Another object is to provide such an instrument that is simple in construction and inexpensive to manufacture.

Further objects and advantages of the present invention will be apparent from the description thereof to follow taken in connectionwith the accompanying drawing in which- Figure 1 is a sectional view of the human abdomen showing one form of my improved cannula button in position in the wall of the abdomen and connected to a vein.

Figure 2 is a side view of the improved cannula button shown in Figure 1, parts being shown in section.

Figure 3 is a front view thereof.

Figure 4 is a rear View thereof.

Figure 5 is a side view of a modified form of cannula button.

The improved instrument is in the form of a cannula button I made of any suitable metal, a known metal alloy having the approximate composition of sixty-five percent cobalt, thirty percent (30%) chromium, and five percent (5%) molybdenum having been found in practice to be very satisfactory for this purpose, said alloy being non-corrosive and producing no reaction in living tissues when embedded therein. The form of button shown in Figures 1 to 4, inclusive, comprises a disc member 2 with a central opening 3. Secured to the periphery of the disc in any suitable manner and extending outwardly from one face thereof is a dome-shaped guard member 4 which as shown is preferably a hollow hemisphere. This guard member has a solid wall portion 5 at its apex, the remainder of the wall being formed with a plurality of perforations 6. A tubular shank or stem 1 extends laterally from the opposite face of the disc and has one end suitably fastened to the walls of the disc opening 3 and has its other free end 8 bent at right angles to the plane of the shank. A retaining bead or flange 9 may be formed on the outer free edge of the angular end 8.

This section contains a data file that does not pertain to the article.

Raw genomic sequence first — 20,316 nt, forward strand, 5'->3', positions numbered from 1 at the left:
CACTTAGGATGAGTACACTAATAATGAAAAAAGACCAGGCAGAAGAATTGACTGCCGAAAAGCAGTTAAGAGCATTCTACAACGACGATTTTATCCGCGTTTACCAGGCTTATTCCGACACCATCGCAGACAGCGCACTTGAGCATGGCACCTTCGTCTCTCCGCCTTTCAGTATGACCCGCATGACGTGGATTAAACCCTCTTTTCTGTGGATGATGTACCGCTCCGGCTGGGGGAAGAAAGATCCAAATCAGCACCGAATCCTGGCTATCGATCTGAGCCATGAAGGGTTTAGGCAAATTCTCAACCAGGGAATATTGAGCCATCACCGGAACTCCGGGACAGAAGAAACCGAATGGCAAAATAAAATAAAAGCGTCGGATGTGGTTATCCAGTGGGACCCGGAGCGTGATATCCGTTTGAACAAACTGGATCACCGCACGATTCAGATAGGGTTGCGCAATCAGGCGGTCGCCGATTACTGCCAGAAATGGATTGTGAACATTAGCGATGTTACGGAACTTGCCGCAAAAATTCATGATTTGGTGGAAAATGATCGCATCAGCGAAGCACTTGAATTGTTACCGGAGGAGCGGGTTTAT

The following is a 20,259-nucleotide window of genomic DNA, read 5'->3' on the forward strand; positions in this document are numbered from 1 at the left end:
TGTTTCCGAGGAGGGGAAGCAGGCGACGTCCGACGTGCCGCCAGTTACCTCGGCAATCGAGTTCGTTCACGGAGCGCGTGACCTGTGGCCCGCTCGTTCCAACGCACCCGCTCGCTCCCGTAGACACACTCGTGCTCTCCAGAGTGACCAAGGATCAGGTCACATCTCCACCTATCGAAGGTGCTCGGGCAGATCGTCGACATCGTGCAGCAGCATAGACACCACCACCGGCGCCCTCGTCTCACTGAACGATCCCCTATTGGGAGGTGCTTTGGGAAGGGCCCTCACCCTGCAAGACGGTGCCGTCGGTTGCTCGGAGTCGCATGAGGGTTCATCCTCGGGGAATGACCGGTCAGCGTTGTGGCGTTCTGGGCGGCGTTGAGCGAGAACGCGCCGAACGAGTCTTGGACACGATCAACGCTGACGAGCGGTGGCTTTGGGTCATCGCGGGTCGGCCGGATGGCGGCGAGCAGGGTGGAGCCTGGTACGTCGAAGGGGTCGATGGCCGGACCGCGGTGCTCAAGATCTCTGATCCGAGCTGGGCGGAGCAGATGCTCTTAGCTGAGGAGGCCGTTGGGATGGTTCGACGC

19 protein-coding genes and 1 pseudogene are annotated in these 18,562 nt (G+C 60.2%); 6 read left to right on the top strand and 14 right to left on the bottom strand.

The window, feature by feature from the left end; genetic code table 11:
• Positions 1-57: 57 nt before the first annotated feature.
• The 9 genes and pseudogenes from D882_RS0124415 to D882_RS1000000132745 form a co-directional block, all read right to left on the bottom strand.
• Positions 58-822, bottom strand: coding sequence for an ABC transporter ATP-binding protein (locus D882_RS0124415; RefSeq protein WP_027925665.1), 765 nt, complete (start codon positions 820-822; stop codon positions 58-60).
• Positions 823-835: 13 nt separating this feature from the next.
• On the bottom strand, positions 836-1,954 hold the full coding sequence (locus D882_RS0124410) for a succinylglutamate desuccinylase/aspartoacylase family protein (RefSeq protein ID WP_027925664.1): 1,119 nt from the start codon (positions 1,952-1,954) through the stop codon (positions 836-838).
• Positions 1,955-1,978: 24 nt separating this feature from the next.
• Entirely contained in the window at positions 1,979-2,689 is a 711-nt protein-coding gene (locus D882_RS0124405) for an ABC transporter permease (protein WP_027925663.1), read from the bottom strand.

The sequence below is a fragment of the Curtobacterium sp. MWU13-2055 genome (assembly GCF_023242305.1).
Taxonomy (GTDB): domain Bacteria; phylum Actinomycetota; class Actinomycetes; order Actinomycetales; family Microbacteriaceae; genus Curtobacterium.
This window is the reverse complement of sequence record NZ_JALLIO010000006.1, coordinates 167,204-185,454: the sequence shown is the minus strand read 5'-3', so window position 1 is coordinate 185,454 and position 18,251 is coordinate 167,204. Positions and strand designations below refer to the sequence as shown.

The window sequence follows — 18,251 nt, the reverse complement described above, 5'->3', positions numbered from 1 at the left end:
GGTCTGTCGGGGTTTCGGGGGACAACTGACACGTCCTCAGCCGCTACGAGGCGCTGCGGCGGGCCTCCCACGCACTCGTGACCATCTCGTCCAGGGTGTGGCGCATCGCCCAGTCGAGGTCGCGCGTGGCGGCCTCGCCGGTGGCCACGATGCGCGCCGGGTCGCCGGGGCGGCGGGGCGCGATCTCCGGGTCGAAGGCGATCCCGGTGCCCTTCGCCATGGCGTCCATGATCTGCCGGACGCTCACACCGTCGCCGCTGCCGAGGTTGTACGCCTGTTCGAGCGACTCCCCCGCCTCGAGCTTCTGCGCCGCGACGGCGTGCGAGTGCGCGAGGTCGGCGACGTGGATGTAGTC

The disc is provided with a number of openings I0 adjacent the periphery and a number of radially disposed eyelet members ll adjacent its central opening, three of such openings and eyelet members being shown, but any desired number may be provided.

The technique for using the improved cannula button is as follows:

An incision is made in the abdominal wall I8l2 into the peritoneal cavity I3 sufi'iciently large to permit the disc and dome-shaped guard member to be inserted into said cavity. The disc is then fastened to the wall by sutures l4 passing through the openings ID in the disc. The peritoneal incision is then closed by suturing its margins over the disc 2, permitting shank l to pass outward into the abdominal wall 11.